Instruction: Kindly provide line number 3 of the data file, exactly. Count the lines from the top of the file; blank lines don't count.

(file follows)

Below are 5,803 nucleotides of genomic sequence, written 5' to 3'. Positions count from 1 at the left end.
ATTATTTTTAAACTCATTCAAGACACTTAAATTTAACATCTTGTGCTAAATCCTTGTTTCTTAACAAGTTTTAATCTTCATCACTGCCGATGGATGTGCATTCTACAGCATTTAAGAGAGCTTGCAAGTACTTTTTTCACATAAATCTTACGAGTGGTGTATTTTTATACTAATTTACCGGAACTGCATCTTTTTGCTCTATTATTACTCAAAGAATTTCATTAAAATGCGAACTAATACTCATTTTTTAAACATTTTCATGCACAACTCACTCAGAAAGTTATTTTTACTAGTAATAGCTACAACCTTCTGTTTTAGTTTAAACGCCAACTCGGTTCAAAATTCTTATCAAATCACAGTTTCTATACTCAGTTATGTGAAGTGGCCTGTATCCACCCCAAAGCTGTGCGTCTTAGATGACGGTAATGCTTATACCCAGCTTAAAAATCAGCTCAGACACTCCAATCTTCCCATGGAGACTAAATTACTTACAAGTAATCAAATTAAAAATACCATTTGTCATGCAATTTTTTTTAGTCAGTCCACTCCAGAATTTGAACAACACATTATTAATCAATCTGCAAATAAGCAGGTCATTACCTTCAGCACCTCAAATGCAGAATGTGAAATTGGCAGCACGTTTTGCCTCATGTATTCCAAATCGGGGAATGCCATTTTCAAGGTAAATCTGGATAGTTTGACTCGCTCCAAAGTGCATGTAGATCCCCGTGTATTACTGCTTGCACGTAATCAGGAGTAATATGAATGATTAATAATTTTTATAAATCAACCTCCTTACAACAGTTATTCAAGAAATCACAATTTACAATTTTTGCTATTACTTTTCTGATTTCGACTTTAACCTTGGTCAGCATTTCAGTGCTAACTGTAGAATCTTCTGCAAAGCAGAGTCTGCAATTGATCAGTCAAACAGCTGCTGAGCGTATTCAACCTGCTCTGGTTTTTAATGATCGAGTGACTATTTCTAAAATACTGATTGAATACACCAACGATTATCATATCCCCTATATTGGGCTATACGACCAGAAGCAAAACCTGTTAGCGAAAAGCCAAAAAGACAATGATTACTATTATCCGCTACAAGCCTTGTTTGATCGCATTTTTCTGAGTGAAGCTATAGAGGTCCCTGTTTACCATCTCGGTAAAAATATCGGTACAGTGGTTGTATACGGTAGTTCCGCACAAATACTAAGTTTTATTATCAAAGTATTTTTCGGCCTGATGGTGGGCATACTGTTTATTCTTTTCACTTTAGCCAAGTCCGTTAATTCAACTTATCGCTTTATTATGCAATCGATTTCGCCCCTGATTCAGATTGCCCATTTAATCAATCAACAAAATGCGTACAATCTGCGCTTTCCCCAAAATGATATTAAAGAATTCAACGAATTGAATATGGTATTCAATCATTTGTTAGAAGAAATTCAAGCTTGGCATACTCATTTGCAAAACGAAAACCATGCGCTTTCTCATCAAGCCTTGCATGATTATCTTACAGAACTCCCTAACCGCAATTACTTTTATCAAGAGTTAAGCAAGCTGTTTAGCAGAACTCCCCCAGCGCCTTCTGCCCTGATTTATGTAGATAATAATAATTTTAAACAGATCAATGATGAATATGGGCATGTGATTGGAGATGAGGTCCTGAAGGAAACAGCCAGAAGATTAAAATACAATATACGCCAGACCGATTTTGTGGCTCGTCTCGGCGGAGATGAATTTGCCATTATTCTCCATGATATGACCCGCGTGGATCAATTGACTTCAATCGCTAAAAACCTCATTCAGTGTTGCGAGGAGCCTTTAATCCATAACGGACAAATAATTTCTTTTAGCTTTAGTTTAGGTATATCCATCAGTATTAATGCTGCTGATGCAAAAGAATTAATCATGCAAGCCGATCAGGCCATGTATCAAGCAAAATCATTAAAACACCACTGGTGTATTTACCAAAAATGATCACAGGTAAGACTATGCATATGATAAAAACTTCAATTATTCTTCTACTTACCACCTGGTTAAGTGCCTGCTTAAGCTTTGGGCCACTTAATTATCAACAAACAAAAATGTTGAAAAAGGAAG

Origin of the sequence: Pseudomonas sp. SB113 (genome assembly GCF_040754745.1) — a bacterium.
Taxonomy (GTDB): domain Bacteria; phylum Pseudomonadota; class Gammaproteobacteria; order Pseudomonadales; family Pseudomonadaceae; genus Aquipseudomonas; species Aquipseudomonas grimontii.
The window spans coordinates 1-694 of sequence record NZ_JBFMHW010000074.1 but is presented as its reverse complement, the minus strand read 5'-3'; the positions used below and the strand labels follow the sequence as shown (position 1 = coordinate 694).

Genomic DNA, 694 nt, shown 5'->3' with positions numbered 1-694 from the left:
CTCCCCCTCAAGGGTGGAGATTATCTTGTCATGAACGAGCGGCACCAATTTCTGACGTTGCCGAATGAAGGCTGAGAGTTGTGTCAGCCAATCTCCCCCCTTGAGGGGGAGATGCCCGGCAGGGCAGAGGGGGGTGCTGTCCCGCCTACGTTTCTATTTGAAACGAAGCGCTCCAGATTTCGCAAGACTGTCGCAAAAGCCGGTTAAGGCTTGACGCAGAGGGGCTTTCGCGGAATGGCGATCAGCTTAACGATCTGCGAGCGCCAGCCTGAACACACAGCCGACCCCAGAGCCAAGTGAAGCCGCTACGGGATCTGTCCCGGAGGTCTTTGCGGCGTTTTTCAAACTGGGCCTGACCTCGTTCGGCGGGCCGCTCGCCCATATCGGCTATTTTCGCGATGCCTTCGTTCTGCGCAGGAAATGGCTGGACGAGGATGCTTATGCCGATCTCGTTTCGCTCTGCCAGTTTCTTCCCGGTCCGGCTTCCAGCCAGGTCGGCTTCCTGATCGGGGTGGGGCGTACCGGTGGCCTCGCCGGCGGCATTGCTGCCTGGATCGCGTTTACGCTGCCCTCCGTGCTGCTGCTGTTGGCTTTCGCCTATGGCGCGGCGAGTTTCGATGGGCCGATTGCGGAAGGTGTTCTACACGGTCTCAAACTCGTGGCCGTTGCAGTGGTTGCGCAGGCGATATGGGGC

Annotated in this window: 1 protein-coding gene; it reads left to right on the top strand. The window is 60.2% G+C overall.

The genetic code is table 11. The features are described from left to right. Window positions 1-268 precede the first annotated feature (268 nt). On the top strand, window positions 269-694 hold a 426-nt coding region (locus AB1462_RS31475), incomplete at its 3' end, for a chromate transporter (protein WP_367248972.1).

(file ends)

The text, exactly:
Origin of the sequence: Pseudomonas sp. SB113 (genome assembly GCF_040754745.1) — a bacterium.